It will be a playoff environment on Sunday when the Giants host Philadelphia in the New Meadowlands Stadium for a matchup that could determine the outcome of the NFC East and the No. 2 seed in the postseason (1 p.m., FOX).
The Giants (9-4), now without receiver Steve Smith for the rest of the season, will need to establish an early offensive rhythm against Philadelphia this weekend if they’re to avoid the need for a rally against the Eagles’ explosive offense. Last month, the G-Men rushed for a season-low 61 yards on 19 attempts, sparking the shift to Brandon Jacobs.
Philadelphia (9-4) will try to carry over last week’s devastating offensive performance in Dallas to sweep the Giants for a second straight season. Big Blue is rolling, though, outscoring its previous two opponents by a combined 52-10.
Not the same running game
Since the Giants made the switch to Jacobs from Ahmad Bradshaw, Big Blue has pounded the rock for 545 yards and six touchdowns in three games. The running duo is responsible for the Giants’ efficient and unstoppable combination of flash and smash — a concoction that the Eagles’ 11th-ranked rush defense didn’t see a month ago. Seventh-round rookie Jamar Chaney, replacing injured Eagles linebacker Bradley Stewart (elbow), will have a tough time containing the Giants’ backs.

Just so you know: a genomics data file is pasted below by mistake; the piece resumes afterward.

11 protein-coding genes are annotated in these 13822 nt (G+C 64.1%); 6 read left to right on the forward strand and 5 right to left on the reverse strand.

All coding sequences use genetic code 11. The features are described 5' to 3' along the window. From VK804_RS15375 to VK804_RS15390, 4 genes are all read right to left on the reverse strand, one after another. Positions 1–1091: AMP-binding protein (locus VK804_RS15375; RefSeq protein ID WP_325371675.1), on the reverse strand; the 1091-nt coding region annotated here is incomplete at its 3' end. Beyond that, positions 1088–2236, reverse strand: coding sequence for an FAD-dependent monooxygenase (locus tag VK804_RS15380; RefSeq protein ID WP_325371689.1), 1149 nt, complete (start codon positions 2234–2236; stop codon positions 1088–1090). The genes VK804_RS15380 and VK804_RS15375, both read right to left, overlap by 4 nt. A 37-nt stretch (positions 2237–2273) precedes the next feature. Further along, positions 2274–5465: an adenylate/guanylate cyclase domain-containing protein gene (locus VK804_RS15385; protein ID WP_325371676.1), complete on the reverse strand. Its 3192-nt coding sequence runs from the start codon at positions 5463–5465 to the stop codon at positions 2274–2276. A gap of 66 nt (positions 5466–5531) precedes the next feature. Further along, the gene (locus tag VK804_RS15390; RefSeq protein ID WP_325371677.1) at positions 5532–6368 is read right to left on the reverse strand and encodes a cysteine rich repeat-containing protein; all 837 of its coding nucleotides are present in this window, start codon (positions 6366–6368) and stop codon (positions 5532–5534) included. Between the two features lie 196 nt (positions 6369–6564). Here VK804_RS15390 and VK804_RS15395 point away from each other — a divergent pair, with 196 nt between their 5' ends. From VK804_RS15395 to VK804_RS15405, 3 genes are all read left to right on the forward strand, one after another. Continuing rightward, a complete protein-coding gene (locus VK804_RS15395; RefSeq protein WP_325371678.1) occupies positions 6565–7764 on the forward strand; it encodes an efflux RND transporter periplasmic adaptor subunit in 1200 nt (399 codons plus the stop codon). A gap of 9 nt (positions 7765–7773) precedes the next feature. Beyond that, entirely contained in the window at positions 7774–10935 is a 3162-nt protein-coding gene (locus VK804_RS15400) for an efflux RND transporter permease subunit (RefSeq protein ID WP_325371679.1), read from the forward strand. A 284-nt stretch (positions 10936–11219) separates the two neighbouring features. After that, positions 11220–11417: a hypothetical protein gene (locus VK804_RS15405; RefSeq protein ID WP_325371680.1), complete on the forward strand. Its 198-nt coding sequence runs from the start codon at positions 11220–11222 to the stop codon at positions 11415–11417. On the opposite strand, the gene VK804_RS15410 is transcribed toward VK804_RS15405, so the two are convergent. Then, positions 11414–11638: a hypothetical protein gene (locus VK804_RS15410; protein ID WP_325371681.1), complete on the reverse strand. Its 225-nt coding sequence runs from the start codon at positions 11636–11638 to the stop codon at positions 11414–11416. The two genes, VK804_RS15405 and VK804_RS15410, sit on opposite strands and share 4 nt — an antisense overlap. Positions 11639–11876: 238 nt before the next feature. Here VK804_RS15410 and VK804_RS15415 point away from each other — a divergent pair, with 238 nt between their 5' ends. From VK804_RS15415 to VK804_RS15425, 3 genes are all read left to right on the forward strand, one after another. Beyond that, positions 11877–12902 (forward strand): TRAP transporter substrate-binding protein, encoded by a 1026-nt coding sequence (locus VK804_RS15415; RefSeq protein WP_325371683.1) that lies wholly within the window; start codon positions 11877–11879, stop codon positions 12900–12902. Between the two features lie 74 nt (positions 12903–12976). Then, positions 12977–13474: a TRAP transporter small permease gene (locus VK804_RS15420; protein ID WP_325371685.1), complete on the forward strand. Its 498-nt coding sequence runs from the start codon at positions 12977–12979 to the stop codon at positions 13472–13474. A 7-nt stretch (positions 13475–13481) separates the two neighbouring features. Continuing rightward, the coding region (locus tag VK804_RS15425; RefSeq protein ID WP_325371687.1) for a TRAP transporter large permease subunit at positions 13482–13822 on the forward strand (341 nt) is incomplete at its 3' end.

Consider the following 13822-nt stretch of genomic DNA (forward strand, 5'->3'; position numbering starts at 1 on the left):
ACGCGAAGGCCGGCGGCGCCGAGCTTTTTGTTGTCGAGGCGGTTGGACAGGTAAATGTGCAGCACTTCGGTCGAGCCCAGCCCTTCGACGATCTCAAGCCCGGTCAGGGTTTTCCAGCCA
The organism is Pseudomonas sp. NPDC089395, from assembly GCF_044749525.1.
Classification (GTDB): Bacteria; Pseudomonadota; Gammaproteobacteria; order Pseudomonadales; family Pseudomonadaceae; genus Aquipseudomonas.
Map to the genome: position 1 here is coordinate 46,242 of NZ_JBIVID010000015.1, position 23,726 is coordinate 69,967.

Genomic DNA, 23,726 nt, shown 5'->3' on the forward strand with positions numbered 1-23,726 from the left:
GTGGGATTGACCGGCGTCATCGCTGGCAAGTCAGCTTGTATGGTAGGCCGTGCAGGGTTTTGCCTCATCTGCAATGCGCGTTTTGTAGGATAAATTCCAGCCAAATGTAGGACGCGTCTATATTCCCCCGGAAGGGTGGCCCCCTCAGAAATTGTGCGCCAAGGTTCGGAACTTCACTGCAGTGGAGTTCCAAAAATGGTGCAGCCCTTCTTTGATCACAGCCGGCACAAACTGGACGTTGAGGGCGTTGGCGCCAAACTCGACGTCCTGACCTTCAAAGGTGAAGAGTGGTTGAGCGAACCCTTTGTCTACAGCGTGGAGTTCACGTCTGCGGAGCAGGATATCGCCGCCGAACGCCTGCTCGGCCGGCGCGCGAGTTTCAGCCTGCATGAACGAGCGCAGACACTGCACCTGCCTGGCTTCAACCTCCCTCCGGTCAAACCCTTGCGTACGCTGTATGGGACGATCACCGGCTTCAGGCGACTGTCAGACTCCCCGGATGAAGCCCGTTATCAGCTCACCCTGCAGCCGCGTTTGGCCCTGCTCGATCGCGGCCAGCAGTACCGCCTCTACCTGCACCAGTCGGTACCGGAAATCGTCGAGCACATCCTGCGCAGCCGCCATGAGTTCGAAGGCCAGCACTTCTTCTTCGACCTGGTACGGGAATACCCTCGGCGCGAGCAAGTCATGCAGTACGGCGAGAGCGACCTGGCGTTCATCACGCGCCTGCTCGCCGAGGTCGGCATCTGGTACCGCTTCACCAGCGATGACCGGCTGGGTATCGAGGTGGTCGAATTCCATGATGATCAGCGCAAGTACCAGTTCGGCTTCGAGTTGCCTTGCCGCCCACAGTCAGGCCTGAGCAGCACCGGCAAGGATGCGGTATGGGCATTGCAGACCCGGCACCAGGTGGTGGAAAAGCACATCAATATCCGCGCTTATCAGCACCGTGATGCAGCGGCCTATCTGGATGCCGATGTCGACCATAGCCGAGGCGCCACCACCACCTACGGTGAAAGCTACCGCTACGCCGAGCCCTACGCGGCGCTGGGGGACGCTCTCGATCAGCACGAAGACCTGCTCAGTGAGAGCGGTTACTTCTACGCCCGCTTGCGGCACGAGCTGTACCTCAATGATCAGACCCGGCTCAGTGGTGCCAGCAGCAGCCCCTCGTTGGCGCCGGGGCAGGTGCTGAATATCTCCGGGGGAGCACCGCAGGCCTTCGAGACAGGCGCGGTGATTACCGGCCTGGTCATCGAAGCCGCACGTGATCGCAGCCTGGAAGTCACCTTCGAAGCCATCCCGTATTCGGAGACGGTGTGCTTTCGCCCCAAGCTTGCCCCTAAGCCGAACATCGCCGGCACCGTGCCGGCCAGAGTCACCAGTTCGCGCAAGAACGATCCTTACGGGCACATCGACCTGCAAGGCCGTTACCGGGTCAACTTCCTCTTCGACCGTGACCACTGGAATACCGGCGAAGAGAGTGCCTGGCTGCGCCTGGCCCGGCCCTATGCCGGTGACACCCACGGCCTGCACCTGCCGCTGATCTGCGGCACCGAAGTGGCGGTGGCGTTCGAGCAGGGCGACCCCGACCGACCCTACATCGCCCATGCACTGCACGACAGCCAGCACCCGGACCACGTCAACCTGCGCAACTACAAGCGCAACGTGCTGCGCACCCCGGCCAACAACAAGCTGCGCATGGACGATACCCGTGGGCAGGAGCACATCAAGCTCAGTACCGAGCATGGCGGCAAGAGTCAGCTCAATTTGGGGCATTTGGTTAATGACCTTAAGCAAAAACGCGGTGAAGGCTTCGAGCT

Containing the versatile ’Seans
Running back LeSean McCoy and receiver DeSean Jackson are a schematic nightmare for Giants defensive coordinator Perry Fewell. The two have combined for 16 touchdowns (eight rushing, eight receiving), 1,076 rushing yards and 112 catches for 1,510 receiving yards this season — and focusing attention on one creates opportunities for the other. If Justin Tuck and his pass-rushing barbarians don’t get to Vick quickly enough, the pressure is on the secondary to shadow McCoy and Jackson’s every move while Vick scrambles.
Anchoring down the chains
The Giants still own the league’s best third-down defense, a matchup they won in Philly last month by holding the Eagles to a season-low 21 percent in third-down efficiency. Much like the last game, Big Blue’s best shot at containing the Eagles’ offense is by getting it off the field. An improved running game should net different results for the G-Men as Jacobs and Bradshaw seem poised to accomplish what they couldn’t last time: clock dominance.
Turnovers can be the difference
Discussing Eli Manning’s interceptions (league-high 19) is tiring, but so is watching them. With the Eagles robbing the ball 30 times to the Giants’ league-high 31, Manning must be wary of a duel with Vick and Philadelphia’s top-ranked offense. Vick, the NFC’s top-rated passer, is the centerpiece in the Eagles’ playmaking arsenal. If Manning has another three-interception outing, especially with Asante Samuel returning to health, the explosive Eagles could gain separation quickly.